BAME community and carers

Covid-19 vaccinations with Swansea Bay University Health Board

Two sisters who have been on the community frontline during ethnic (BAME) community members to get vaccinated

Reem El-Sharkawi (near right)is a pharmacist for a group of Swansea GP surgeries, and Dr Lamah El-Sharkawi (far right) is a GP at Uplands and Mumbles surgery, and GP tutor at Swansea University Medical School. They are half-Egyptian, half-Lebanese and, in their words, fully Welsh.

Over the past 12 months, Reem and Lamah have seen the devastating effect COVID-19 can have on families and communities, both profession-ally and personally.

“We’ve all been affected greatly by the COVID-19 pandemic,” Reem says.

“Many of us – including my sister and I – have lost loved ones to this virus, while others are still experiencing the after effects of COVID-19 long after catching it.”

Badsa Ali, 65, from Swansea, receives his first Covid vaccination on the Immbulance out- side Swansea Mosque. Also pictured is Private Josh Morris, 4 Armoured Medical Regiment and Immunisation Coordinator Dawn Williams.

As seen elsewhere in the UK, so far fewer people from BAME backgrounds in Swansea Bay have accepted the offer of a COVID-19 vaccine, compared to white individuals.

National surveys have also shown that people from ethnic minority backgrounds are generally less likely to have a COVID-19 vaccine. This is for a variety of reasons, including potential side effects and safety.

“A lot of people are still hesitant about getting vaccinated,” Lamah says.

“While we understand your concerns, and where they may come from, it is so important that we all do our bit and protect ourselves, our family, friends and community.”

Reem adds: “One key issue we know many people have concerns about is whether the

COVID-19 vaccines are safe to have, given how quickly it has been developed compared to other vaccines.

 “They were created by scientists from across the world. All the proper steps and procedures were followed but it was manufactured and tested at a really quick rate because of this global effort and funding.

 “The vaccines that are being used by the NHS in Swansea Bay and across the UK have all been approved by the Medicines and Healthcare products Regulatory Agency which is an independent body that scrutinises and regulates all our vaccines and medications to ensure their safety and efficacy.”

Both Reem and Lamah have already had their vaccine, as has their father, retired consultant oncologist Dr Salah El-Sharkawi.

“We would strongly urge and encourage all our family, friends and everyone in the community to get the vaccine too,” Lamah says.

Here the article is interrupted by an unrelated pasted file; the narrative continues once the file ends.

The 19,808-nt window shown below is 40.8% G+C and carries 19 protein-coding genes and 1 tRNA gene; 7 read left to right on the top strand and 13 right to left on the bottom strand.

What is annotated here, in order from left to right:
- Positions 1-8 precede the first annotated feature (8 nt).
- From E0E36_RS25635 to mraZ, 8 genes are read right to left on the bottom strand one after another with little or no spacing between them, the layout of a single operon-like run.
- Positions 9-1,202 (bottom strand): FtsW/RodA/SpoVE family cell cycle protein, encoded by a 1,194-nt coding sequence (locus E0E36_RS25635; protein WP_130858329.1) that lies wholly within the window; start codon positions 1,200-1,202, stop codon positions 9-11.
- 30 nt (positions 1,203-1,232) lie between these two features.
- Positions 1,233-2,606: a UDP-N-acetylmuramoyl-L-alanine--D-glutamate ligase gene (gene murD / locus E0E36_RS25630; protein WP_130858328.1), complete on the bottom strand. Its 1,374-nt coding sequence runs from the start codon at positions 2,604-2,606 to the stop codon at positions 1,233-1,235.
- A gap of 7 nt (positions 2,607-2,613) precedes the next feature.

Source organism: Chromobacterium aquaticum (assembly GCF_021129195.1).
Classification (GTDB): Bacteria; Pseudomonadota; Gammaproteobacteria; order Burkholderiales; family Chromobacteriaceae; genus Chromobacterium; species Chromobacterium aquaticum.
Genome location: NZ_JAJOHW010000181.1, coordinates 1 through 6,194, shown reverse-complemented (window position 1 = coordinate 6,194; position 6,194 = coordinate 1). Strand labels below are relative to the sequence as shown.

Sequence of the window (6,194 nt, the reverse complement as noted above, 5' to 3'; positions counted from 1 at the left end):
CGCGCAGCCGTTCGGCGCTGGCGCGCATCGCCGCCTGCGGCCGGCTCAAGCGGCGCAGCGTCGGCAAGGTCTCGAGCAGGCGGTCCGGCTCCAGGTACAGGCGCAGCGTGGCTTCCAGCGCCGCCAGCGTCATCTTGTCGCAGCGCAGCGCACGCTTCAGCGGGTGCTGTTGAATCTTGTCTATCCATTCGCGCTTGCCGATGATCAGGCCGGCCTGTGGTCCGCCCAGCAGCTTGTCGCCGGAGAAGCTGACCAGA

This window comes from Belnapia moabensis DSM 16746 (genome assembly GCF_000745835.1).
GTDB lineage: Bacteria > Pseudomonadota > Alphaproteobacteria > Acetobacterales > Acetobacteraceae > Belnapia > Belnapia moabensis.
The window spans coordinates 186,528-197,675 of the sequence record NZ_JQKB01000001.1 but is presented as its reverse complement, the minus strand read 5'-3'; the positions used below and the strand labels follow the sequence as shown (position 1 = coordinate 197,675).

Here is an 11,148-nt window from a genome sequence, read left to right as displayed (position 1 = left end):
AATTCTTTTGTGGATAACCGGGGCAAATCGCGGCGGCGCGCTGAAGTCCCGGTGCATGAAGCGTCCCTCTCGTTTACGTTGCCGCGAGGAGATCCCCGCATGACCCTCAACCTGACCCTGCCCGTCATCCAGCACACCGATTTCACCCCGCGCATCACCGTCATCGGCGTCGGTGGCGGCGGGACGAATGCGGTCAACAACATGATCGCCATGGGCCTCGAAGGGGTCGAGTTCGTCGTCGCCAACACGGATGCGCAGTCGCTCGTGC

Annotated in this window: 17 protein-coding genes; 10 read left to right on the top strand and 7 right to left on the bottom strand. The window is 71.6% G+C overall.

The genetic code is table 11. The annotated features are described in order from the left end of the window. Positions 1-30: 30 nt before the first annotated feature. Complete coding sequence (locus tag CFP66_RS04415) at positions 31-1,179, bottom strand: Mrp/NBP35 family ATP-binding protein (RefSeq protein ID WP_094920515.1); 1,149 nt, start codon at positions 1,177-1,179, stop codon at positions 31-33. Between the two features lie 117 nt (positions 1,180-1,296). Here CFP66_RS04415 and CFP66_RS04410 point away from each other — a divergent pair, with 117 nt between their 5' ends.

“There is lots of official information available on the government, NHS and Swansea Bay

 University Health Board websites but if you have any concerns or questions about the vaccine, please don’t hesitate to speak to your GP or pharmacist.

 “They will be happy to talk it through with you and answer any questions you may have.”

The health board’s ‘immbulance’, a converted mobile library now being used as a mobile vaccination clinic has been at Swansea’s mosque vaccinating members of the BAME community.

More than 130,000 people have now received their first dose of a COVID-19 vaccine in Swansea Bay, with thousands more booked in for an appointment. People in Swansea and Neath Port Talbot are being vaccinated at GP surgeries and Mass Vaccination Centres according to where they fall in the priority groups set out by the Joint Committee on Vaccination and Immunisation.

At the time of writing, patients in group 6 are being called for vaccination. Group 6 includes people with underlying health conditions and unpaid carers.

If you are registered as a carer with your GP surgery, you don’t need to do anything – you’ll get an appointment automatically

If you aren’t registered with your GP as a carer, you must fill in this online form available here:

Please note that you need to fill in the form whether you receive a carers’ allowance or not. This is because a ‘paid carer’ refers to staff who are employed/contracted to provide care, in other words, it’s their paid job. Carer’s allow-ance is not considered payment, and you are therefore classed as an unpaid carer.

Full information on how the COVID-19 vaccination programme is progressing in Swansea and Neath Port Talbot, and where you are in the queue, visit the vaccination page on Swansea Bay University Health Board’s website,



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